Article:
As near to faultless a martial arts film of its era as they come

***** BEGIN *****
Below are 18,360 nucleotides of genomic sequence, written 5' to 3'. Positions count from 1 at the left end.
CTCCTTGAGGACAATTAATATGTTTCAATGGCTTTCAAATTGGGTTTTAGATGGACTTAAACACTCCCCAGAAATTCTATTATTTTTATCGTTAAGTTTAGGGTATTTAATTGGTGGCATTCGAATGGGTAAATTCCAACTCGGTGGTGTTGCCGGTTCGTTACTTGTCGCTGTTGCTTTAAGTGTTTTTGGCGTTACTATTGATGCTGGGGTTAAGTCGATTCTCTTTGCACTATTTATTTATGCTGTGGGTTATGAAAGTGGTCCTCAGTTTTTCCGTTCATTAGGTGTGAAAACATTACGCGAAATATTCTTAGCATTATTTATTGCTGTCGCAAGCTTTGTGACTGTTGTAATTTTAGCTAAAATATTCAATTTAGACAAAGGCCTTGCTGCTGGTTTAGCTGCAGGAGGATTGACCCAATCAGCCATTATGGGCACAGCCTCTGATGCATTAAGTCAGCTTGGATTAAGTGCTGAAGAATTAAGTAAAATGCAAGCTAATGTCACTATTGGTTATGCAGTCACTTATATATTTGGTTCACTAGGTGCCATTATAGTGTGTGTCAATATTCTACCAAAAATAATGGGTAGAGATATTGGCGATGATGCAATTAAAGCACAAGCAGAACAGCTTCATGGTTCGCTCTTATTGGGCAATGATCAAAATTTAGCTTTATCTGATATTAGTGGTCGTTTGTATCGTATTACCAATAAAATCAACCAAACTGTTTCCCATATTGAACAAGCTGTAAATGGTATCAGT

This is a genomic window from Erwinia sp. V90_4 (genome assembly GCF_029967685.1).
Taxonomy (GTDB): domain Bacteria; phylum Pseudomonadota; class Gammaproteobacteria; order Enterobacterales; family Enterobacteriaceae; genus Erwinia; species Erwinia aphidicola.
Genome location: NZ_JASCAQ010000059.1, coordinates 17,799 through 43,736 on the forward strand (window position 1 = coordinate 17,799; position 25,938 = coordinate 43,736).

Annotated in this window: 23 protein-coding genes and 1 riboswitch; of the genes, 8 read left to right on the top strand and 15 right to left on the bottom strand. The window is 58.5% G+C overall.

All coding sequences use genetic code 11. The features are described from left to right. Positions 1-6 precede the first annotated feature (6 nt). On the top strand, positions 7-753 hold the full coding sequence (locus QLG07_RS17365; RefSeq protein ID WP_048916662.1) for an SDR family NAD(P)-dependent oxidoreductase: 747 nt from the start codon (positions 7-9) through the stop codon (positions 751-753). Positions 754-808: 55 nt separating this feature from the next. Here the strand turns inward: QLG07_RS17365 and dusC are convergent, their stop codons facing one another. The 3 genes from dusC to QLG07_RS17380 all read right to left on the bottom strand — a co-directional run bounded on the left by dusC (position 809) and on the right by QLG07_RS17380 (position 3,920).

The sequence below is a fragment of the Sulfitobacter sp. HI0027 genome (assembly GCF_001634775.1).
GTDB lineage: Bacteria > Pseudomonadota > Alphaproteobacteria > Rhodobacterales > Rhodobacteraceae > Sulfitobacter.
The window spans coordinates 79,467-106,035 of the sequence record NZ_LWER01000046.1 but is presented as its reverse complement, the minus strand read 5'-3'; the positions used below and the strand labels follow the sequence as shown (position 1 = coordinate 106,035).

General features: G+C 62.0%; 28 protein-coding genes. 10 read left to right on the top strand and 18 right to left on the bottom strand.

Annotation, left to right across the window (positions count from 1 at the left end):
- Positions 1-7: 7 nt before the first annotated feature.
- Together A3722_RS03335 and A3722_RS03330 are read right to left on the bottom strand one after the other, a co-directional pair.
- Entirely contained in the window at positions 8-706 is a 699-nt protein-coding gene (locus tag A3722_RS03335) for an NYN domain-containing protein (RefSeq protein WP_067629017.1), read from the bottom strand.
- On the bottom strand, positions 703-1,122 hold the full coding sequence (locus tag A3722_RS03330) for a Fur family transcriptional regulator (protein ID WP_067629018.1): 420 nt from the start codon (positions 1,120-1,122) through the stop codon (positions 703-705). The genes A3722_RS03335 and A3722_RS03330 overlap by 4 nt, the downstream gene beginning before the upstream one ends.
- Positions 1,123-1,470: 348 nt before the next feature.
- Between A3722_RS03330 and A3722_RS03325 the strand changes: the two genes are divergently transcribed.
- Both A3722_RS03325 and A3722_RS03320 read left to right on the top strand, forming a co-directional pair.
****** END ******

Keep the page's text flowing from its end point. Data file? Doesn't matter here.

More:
I've seen Legend Of A Fighter a few times and no doubt I'll see it a few more, its that kind of rewarding and thoroughly pleasing film. Whilst it tells a standard "classic" story, it does so with a level of feeling and class that elevates it far above average and makes every turn interesting, even if we can guess whats going to go down at the end. The story tells of Fok Yun Gap, youngest of his family and a weakling, forbidden to learn kung fu by his father, who prefers him to be a scholar. He secretly does learn kung fu though, with the help of his mysterious Japanese tutor and becomes well, a legendary fighter, but his use of his skills ultimately leads to a sad turn in events and a stirring and poignant climax. The key to this film is its deft combination of plentiful classy fight scenes with likable characters, fine performances and genuine emotional heft, a combination that allows the film to go reasonably heavy on the fighting and power through a fairly conventional plot whilst still exerting a potent grip on the audience. The stars are what make the film this way, a set of four great performances. Chor Yuen plays young Fok Yun Gap, convincingly weak and downtrodden but with a easy youthful charm and energy, a sympathetic figure and also good at showing the progression of his skills. Philip Ko is excellent as Master Fok, authoritative in his general manner and his fighting, strict and slightly wrong headed, yet earnest and inherently decent enough to always be an engaging and likable figure, with moments of lightness that even allow his character to be a figure of fun. Yasuaki Kurata is perhaps the highlight as the Japanese tutor though, with a demeanour noble yet mysterious, likable yet fierce and hard hitting when he needs to be. His complex performance and mighty skills lead to the question, why on Earth didn't he have more roles like this one. The nominal star, last but not least is old school kung fu veteran Leung Ka Yan, aka. Beardy, though he isn't in this film as the grown up Fok Yun Gap, and in probably his finest role he makes for a great hero, deploying his fighting abilities with force and goodness a tough yet decent man. The stars have fine chemistry and also are able to convey their characters through fighting, such as Kurata with his cunning and unexpected moves, or Chor Yuen takingon bullies with his new skills. All this talent is also key to supporting the films resonant themes of friendship, personal growth, honour and national pride, themes which are powerfully evoked in several moments, especially friendship. The film is fractionally off perfect for its genre, it has just two scenes that stick out. There is a comedic sequence that whilst funny, doesn't fit the overall fairly serious minded feel of the film and one scene that verges on an offputting sort of gloating nationalism, these parts are one after the other and could have been profitably replaced with more training. But as problematic scenes go they do so little to harm the overall greatness of the film that I can't quibble. its a tour de force for all involved and one of my favorite films from director/choreographer Yuen Woo Ping. The film moves beautifully, the characters are nicely drawn and the fighting is excellent, hard hitting and suitably complex, mostly grounded but with a splash of more fanciful moments (ie. Master Fok's egg breaking technique) and a pleasing emphasis on strength that makes for lots of impressive moves. Altogether I'd say this is one of the great martial arts films of its time and pretty much a must watch for genre fans.
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